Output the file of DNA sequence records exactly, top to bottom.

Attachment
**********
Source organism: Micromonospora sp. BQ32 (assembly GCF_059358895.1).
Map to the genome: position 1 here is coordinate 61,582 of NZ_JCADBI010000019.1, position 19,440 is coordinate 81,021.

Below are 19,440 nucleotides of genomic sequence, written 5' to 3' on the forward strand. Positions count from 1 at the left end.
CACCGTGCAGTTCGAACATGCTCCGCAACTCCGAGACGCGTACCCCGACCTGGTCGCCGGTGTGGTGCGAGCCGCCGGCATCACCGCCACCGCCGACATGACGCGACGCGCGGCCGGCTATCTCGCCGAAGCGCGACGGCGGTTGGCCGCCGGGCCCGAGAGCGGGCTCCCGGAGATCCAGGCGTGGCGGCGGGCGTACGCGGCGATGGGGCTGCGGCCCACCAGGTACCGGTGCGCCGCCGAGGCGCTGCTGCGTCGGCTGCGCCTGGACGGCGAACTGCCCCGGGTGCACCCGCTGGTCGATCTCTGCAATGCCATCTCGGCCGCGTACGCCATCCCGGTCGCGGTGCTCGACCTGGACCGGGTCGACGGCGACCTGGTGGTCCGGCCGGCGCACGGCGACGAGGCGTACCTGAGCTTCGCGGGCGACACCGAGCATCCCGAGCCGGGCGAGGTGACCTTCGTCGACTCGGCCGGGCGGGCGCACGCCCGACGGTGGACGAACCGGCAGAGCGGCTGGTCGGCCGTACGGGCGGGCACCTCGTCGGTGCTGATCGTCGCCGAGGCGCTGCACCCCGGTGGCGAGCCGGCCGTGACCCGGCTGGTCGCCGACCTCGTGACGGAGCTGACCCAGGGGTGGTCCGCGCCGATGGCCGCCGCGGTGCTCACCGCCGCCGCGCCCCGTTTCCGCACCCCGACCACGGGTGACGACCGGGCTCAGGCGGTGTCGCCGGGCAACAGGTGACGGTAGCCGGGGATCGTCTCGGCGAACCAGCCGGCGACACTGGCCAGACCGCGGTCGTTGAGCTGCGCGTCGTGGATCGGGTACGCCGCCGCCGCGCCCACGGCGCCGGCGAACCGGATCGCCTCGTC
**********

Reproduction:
Source organism: Micromonospora sp. BQ32 (assembly GCF_059358895.1).
Map to the genome: position 1 here is coordinate 61,582 of NZ_JCADBI010000019.1, position 19,440 is coordinate 81,021.

Below are 19,440 nucleotides of genomic sequence, written 5' to 3' on the forward strand. Positions count from 1 at the left end.
CACCGTGCAGTTCGAACATGCTCCGCAACTCCGAGACGCGTACCCCGACCTGGTCGCCGGTGTGGTGCGAGCCGCCGGCATCACCGCCACCGCCGACATGACGCGACGCGCGGCCGGCTATCTCGCCGAAGCGCGACGGCGGTTGGCCGCCGGGCCCGAGAGCGGGCTCCCGGAGATCCAGGCGTGGCGGCGGGCGTACGCGGCGATGGGGCTGCGGCCCACCAGGTACCGGTGCGCCGCCGAGGCGCTGCTGCGTCGGCTGCGCCTGGACGGCGAACTGCCCCGGGTGCACCCGCTGGTCGATCTCTGCAATGCCATCTCGGCCGCGTACGCCATCCCGGTCGCGGTGCTCGACCTGGACCGGGTCGACGGCGACCTGGTGGTCCGGCCGGCGCACGGCGACGAGGCGTACCTGAGCTTCGCGGGCGACACCGAGCATCCCGAGCCGGGCGAGGTGACCTTCGTCGACTCGGCCGGGCGGGCGCACGCCCGACGGTGGACGAACCGGCAGAGCGGCTGGTCGGCCGTACGGGCGGGCACCTCGTCGGTGCTGATCGTCGCCGAGGCGCTGCACCCCGGTGGCGAGCCGGCCGTGACCCGGCTGGTCGCCGACCTCGTGACGGAGCTGACCCAGGGGTGGTCCGCGCCGATGGCCGCCGCGGTGCTCACCGCCGCCGCGCCCCGTTTCCGCACCCCGACCACGGGTGACGACCGGGCTCAGGCGGTGTCGCCGGGCAACAGGTGACGGTAGCCGGGGATCGTCTCGGCGAACCAGCCGGCGACACTGGCCAGACCGCGGTCGTTGAGCTGCGCGTCGTGGATCGGGTACGCCGCCGCCGCGCCCACGGCGCCGGCGAACCGGATCGCCTCGTC